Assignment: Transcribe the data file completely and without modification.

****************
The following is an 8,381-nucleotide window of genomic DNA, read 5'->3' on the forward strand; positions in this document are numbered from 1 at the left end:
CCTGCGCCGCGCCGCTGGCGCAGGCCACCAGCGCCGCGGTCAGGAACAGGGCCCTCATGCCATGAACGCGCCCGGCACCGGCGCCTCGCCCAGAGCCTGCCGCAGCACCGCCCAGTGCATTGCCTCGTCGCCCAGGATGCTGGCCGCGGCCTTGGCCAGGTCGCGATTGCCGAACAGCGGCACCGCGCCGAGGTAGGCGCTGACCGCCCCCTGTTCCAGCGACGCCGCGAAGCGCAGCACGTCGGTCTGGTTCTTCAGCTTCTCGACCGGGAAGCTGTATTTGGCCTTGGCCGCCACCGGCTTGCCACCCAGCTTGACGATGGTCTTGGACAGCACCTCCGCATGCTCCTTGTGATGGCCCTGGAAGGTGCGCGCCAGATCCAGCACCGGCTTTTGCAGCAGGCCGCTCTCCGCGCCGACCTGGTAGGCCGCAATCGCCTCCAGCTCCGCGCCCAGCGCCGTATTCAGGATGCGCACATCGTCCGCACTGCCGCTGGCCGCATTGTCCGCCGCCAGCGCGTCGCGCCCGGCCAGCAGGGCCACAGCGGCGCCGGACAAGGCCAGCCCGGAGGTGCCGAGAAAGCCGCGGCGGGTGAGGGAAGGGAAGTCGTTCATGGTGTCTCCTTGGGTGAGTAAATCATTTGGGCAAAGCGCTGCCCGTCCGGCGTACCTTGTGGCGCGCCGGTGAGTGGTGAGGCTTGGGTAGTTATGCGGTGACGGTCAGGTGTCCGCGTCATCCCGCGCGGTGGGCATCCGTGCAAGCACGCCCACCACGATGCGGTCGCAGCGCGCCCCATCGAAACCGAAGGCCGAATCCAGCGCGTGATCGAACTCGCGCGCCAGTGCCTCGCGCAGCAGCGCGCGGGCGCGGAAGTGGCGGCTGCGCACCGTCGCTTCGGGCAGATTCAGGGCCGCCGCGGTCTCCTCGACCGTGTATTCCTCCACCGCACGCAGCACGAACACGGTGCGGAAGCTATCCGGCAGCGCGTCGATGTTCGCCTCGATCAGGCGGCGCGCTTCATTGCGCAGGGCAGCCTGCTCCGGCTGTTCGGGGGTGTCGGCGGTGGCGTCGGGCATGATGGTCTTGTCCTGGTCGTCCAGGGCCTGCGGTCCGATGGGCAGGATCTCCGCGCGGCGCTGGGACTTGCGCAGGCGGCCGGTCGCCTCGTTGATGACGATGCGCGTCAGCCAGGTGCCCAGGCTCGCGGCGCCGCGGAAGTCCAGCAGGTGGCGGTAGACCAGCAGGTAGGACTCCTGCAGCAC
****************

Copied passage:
The following is an 8,381-nucleotide window of genomic DNA, read 5'->3' on the forward strand; positions in this document are numbered from 1 at the left end:
CCTGCGCCGCGCCGCTGGCGCAGGCCACCAGCGCCGCGGTCAGGAACAGGGCCCTCATGCCATGAACGCGCCCGGCACCGGCGCCTCGCCCAGAGCCTGCCGCAGCACCGCCCAGTGCATTGCCTCGTCGCCCAGGATGCTGGCCGCGGCCTTGGCCAGGTCGCGATTGCCGAACAGCGGCACCGCGCCGAGGTAGGCGCTGACCGCCCCCTGTTCCAGCGACGCCGCGAAGCGCAGCACGTCGGTCTGGTTCTTCAGCTTCTCGACCGGGAAGCTGTATTTGGCCTTGGCCGCCACCGGCTTGCCACCCAGCTTGACGATGGTCTTGGACAGCACCTCCGCATGCTCCTTGTGATGGCCCTGGAAGGTGCGCGCCAGATCCAGCACCGGCTTTTGCAGCAGGCCGCTCTCCGCGCCGACCTGGTAGGCCGCAATCGCCTCCAGCTCCGCGCCCAGCGCCGTATTCAGGATGCGCACATCGTCCGCACTGCCGCTGGCCGCATTGTCCGCCGCCAGCGCGTCGCGCCCGGCCAGCAGGGCCACAGCGGCGCCGGACAAGGCCAGCCCGGAGGTGCCGAGAAAGCCGCGGCGGGTGAGGGAAGGGAAGTCGTTCATGGTGTCTCCTTGGGTGAGTAAATCATTTGGGCAAAGCGCTGCCCGTCCGGCGTACCTTGTGGCGCGCCGGTGAGTGGTGAGGCTTGGGTAGTTATGCGGTGACGGTCAGGTGTCCGCGTCATCCCGCGCGGTGGGCATCCGTGCAAGCACGCCCACCACGATGCGGTCGCAGCGCGCCCCATCGAAACCGAAGGCCGAATCCAGCGCGTGATCGAACTCGCGCGCCAGTGCCTCGCGCAGCAGCGCGCGGGCGCGGAAGTGGCGGCTGCGCACCGTCGCTTCGGGCAGATTCAGGGCCGCCGCGGTCTCCTCGACCGTGTATTCCTCCACCGCACGCAGCACGAACACGGTGCGGAAGCTATCCGGCAGCGCGTCGATGTTCGCCTCGATCAGGCGGCGCGCTTCATTGCGCAGGGCAGCCTGCTCCGGCTGTTCGGGGGTGTCGGCGGTGGCGTCGGGCATGATGGTCTTGTCCTGGTCGTCCAGGGCCTGCGGTCCGATGGGCAGGATCTCCGCGCGGCGCTGGGACTTGCGCAGGCGGCCGGTCGCCTCGTTGATGACGATGCGCGTCAGCCAGGTGCCCAGGCTCGCGGCGCCGCGGAAGTCCAGCAGGTGGCGGTAGACCAGCAGGTAGGACTCCTGCAGCAC